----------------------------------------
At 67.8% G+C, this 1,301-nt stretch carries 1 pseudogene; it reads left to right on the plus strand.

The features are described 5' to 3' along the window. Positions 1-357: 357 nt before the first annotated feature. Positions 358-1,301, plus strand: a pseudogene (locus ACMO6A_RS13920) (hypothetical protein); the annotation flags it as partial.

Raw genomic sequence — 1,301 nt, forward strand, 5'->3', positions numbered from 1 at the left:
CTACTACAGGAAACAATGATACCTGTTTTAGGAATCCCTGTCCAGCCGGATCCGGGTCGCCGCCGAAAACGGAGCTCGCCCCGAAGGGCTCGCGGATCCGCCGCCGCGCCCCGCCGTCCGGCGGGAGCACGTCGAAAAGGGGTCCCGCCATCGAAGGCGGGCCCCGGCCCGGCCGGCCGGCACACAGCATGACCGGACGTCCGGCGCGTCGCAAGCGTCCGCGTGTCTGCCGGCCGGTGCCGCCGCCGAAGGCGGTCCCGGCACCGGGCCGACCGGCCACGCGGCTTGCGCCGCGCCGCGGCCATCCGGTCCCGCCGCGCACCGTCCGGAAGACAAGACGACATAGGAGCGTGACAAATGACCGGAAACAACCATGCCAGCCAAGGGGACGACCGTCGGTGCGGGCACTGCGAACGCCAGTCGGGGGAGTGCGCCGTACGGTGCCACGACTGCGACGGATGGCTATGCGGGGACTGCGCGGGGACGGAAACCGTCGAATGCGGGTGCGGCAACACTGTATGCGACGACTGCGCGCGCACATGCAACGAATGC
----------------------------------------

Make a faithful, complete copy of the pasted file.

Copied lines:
At 67.8% G+C, this 1,301-nt stretch carries 1 pseudogene; it reads left to right on the plus strand.

The features are described 5' to 3' along the window. Positions 1-357: 357 nt before the first annotated feature. Positions 358-1,301, plus strand: a pseudogene (locus ACMO6A_RS13920) (hypothetical protein); the annotation flags it as partial.

Raw genomic sequence — 1,301 nt, forward strand, 5'->3', positions numbered from 1 at the left:
CTACTACAGGAAACAATGATACCTGTTTTAGGAATCCCTGTCCAGCCGGATCCGGGTCGCCGCCGAAAACGGAGCTCGCCCCGAAGGGCTCGCGGATCCGCCGCCGCGCCCCGCCGTCCGGCGGGAGCACGTCGAAAAGGGGTCCCGCCATCGAAGGCGGGCCCCGGCCCGGCCGGCCGGCACACAGCATGACCGGACGTCCGGCGCGTCGCAAGCGTCCGCGTGTCTGCCGGCCGGTGCCGCCGCCGAAGGCGGTCCCGGCACCGGGCCGACCGGCCACGCGGCTTGCGCCGCGCCGCGGCCATCCGGTCCCGCCGCGCACCGTCCGGAAGACAAGACGACATAGGAGCGTGACAAATGACCGGAAACAACCATGCCAGCCAAGGGGACGACCGTCGGTGCGGGCACTGCGAACGCCAGTCGGGGGAGTGCGCCGTACGGTGCCACGACTGCGACGGATGGCTATGCGGGGACTGCGCGGGGACGGAAACCGTCGAATGCGGGTGCGGCAACACTGTATGCGACGACTGCGCGCGCACATGCAACGAATGC